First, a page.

Have you ever heard the saying, “Canary in the coal mine.”
It originates from the 1800s when there was no way to detect odorless gas that killed coal miners
The solution was the literal canary in the coal mine.
The tiny birds would respond to the effect of gas before the miners, alerting them to danger, giving the miners the precious window of time to escape with their lives.
You, like myself, may have been laboring under the impression that the canary has to die to save the miner's lives. As it turns out, they don't.
They pass out. And they can be resuscitated.
(Hold it right there, before the image of a burly, soot-faced miner giving CPR to a tiny canary makes you want to poke out your mind's eye. That's not what I mean.)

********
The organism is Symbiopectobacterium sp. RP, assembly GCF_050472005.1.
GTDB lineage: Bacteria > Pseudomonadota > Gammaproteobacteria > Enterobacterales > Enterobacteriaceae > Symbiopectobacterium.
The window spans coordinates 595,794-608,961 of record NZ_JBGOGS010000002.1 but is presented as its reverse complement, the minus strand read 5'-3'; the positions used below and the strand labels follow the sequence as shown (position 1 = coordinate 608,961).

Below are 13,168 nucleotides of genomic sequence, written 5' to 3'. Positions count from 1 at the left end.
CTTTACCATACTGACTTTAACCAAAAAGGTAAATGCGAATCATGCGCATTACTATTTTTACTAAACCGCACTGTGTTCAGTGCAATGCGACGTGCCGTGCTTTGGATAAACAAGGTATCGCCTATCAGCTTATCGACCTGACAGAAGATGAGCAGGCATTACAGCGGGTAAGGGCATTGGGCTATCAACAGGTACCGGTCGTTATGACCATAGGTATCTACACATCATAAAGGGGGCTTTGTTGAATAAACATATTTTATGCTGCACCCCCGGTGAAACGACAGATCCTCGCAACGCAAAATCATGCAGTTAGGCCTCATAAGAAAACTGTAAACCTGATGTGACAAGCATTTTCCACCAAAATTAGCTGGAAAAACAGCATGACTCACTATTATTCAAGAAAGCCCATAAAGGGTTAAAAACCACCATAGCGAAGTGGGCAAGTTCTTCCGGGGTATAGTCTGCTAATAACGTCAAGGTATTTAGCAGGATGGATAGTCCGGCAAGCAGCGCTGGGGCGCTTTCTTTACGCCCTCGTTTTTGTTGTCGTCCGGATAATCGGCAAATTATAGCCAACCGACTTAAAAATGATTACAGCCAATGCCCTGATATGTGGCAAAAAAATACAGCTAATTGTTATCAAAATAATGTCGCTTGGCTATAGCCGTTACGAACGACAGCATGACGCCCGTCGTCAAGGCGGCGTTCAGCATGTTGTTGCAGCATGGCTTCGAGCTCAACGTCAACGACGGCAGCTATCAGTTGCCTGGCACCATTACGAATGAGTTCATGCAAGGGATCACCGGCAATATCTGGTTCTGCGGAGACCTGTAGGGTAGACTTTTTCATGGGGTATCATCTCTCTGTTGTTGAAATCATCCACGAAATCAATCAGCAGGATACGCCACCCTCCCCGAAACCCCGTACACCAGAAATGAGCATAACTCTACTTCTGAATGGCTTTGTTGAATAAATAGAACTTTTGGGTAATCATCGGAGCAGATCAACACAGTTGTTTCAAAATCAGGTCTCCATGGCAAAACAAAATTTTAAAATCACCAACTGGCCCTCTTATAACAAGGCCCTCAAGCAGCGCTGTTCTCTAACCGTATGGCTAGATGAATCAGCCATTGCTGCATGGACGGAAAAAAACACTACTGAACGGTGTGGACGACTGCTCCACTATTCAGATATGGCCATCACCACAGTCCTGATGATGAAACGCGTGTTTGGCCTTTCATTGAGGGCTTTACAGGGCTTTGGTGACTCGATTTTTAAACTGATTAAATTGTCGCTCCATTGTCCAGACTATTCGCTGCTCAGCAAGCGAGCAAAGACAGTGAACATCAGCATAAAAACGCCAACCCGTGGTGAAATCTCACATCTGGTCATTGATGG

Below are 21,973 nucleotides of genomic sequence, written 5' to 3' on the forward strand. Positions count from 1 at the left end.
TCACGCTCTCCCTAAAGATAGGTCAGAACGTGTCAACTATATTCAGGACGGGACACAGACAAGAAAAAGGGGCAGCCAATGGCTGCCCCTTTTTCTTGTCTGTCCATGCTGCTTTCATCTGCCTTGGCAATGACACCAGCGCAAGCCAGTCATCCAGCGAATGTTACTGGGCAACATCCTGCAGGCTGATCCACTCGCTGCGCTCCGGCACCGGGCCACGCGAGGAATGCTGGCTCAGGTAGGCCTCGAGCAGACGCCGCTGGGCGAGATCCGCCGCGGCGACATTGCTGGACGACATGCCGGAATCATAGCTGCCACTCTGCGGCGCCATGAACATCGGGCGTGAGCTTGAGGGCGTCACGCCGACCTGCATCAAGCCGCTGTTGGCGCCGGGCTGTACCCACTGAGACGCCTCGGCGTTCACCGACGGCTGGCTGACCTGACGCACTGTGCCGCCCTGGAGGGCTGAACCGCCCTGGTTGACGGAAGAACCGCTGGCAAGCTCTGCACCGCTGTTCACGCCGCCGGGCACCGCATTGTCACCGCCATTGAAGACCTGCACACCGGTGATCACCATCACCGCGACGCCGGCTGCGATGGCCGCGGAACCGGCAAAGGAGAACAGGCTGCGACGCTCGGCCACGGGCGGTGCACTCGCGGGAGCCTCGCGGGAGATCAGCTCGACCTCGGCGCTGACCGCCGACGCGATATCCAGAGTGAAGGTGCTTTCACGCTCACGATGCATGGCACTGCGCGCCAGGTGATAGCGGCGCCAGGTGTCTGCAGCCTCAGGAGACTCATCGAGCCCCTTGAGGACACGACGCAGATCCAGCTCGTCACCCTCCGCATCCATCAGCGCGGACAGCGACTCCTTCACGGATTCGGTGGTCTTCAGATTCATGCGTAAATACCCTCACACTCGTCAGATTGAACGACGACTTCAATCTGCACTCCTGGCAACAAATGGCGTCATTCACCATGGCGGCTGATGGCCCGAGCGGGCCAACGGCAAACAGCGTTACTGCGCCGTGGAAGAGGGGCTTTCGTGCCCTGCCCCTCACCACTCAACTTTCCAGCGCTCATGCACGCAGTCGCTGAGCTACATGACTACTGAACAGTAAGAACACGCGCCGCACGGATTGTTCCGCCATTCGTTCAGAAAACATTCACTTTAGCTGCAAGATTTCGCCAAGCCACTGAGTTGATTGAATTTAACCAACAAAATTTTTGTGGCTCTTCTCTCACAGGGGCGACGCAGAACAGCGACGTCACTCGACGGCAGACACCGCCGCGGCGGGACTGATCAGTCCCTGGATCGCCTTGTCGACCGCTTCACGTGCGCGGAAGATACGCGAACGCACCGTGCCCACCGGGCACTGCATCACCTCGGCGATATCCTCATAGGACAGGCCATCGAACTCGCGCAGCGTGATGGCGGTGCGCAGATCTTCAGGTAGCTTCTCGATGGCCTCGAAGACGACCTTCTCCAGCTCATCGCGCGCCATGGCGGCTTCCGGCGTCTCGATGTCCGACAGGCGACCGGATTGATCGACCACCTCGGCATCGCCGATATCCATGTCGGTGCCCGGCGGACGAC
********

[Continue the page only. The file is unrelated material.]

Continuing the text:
A compassionate scientist named John Haldene invented a small resuscitator cage.
It was made of glass so you could see the canary.
The door had vents that opened and closed.
If the canary passed out, the door vent could be closed and the small tank on top opened to release oxygen into the little chamber, which would resuscitate the canary.
It's about the size of a miner's lunch pail.
The canary saved the lives of miners and John Haldene's little known-invention saved the canary.
Most people don't know about this little invention.
When you know more, you can do more.
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